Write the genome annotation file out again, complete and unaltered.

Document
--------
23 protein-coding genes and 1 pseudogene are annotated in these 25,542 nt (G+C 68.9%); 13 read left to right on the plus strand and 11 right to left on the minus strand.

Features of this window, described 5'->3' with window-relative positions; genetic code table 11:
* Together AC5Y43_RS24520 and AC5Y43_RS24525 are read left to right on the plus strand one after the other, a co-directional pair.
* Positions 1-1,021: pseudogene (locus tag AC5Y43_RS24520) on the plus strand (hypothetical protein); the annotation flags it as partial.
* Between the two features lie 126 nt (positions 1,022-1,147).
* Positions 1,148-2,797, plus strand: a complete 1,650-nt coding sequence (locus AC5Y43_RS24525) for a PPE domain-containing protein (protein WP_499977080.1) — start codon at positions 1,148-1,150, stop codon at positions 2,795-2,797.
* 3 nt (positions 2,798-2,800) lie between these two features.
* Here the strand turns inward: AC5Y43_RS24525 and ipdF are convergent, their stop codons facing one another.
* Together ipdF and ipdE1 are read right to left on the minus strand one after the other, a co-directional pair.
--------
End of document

23 protein-coding genes and 1 pseudogene are annotated in these 25,542 nt (G+C 68.9%); 13 read left to right on the plus strand and 11 right to left on the minus strand.

Features of this window, described 5'->3' with window-relative positions; genetic code table 11:
* Together AC5Y43_RS24520 and AC5Y43_RS24525 are read left to right on the plus strand one after the other, a co-directional pair.
* Positions 1-1,021: pseudogene (locus tag AC5Y43_RS24520) on the plus strand (hypothetical protein); the annotation flags it as partial.
* Between the two features lie 126 nt (positions 1,022-1,147).
* Positions 1,148-2,797, plus strand: a complete 1,650-nt coding sequence (locus AC5Y43_RS24525) for a PPE domain-containing protein (protein WP_499977080.1) — start codon at positions 1,148-1,150, stop codon at positions 2,795-2,797.
* 3 nt (positions 2,798-2,800) lie between these two features.
* Here the strand turns inward: AC5Y43_RS24525 and ipdF are convergent, their stop codons facing one another.
* Together ipdF and ipdE1 are read right to left on the minus strand one after the other, a co-directional pair.